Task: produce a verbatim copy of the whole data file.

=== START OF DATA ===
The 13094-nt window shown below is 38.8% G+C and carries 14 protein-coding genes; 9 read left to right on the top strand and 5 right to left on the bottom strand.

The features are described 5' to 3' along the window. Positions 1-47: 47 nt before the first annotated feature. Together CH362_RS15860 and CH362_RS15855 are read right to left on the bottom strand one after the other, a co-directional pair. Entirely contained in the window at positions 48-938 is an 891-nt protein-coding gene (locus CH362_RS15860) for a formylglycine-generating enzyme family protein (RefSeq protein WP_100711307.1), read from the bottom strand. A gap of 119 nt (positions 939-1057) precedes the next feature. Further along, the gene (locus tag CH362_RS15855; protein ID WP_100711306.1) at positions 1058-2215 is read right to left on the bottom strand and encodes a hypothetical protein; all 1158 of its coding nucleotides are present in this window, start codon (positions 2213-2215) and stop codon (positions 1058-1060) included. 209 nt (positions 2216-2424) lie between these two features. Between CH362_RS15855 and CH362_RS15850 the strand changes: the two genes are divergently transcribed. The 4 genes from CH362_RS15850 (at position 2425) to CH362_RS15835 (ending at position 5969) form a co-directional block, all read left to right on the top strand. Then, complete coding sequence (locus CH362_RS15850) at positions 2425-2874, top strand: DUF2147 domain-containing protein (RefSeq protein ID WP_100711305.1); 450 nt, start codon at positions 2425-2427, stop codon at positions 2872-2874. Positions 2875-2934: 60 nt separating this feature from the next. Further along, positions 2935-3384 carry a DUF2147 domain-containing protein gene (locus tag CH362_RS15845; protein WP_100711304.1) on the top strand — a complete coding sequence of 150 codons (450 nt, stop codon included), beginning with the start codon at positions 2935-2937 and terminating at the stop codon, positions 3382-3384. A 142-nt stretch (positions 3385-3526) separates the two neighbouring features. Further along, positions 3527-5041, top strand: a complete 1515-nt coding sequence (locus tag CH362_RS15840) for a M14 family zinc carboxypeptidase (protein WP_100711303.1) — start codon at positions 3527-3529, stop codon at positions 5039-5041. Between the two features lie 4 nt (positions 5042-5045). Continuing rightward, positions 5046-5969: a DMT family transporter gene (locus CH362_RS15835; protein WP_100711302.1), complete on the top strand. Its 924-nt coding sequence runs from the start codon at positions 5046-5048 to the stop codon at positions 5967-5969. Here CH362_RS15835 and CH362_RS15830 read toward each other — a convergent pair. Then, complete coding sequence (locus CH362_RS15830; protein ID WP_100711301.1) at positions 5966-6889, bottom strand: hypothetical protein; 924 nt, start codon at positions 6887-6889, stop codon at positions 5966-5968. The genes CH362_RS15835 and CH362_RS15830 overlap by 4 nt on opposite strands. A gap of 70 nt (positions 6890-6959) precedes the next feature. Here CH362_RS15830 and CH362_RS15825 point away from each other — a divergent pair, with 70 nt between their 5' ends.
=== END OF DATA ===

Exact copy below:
The 13094-nt window shown below is 38.8% G+C and carries 14 protein-coding genes; 9 read left to right on the top strand and 5 right to left on the bottom strand.

The features are described 5' to 3' along the window. Positions 1-47: 47 nt before the first annotated feature. Together CH362_RS15860 and CH362_RS15855 are read right to left on the bottom strand one after the other, a co-directional pair. Entirely contained in the window at positions 48-938 is an 891-nt protein-coding gene (locus CH362_RS15860) for a formylglycine-generating enzyme family protein (RefSeq protein WP_100711307.1), read from the bottom strand. A gap of 119 nt (positions 939-1057) precedes the next feature. Further along, the gene (locus tag CH362_RS15855; protein ID WP_100711306.1) at positions 1058-2215 is read right to left on the bottom strand and encodes a hypothetical protein; all 1158 of its coding nucleotides are present in this window, start codon (positions 2213-2215) and stop codon (positions 1058-1060) included. 209 nt (positions 2216-2424) lie between these two features. Between CH362_RS15855 and CH362_RS15850 the strand changes: the two genes are divergently transcribed. The 4 genes from CH362_RS15850 (at position 2425) to CH362_RS15835 (ending at position 5969) form a co-directional block, all read left to right on the top strand. Then, complete coding sequence (locus CH362_RS15850) at positions 2425-2874, top strand: DUF2147 domain-containing protein (RefSeq protein ID WP_100711305.1); 450 nt, start codon at positions 2425-2427, stop codon at positions 2872-2874. Positions 2875-2934: 60 nt separating this feature from the next. Further along, positions 2935-3384 carry a DUF2147 domain-containing protein gene (locus tag CH362_RS15845; protein WP_100711304.1) on the top strand — a complete coding sequence of 150 codons (450 nt, stop codon included), beginning with the start codon at positions 2935-2937 and terminating at the stop codon, positions 3382-3384. A 142-nt stretch (positions 3385-3526) separates the two neighbouring features. Further along, positions 3527-5041, top strand: a complete 1515-nt coding sequence (locus tag CH362_RS15840) for a M14 family zinc carboxypeptidase (protein WP_100711303.1) — start codon at positions 3527-3529, stop codon at positions 5039-5041. Between the two features lie 4 nt (positions 5042-5045). Continuing rightward, positions 5046-5969: a DMT family transporter gene (locus CH362_RS15835; protein WP_100711302.1), complete on the top strand. Its 924-nt coding sequence runs from the start codon at positions 5046-5048 to the stop codon at positions 5967-5969. Here CH362_RS15835 and CH362_RS15830 read toward each other — a convergent pair. Then, complete coding sequence (locus CH362_RS15830; protein ID WP_100711301.1) at positions 5966-6889, bottom strand: hypothetical protein; 924 nt, start codon at positions 6887-6889, stop codon at positions 5966-5968. The genes CH362_RS15835 and CH362_RS15830 overlap by 4 nt on opposite strands. A gap of 70 nt (positions 6890-6959) precedes the next feature. Here CH362_RS15830 and CH362_RS15825 point away from each other — a divergent pair, with 70 nt between their 5' ends.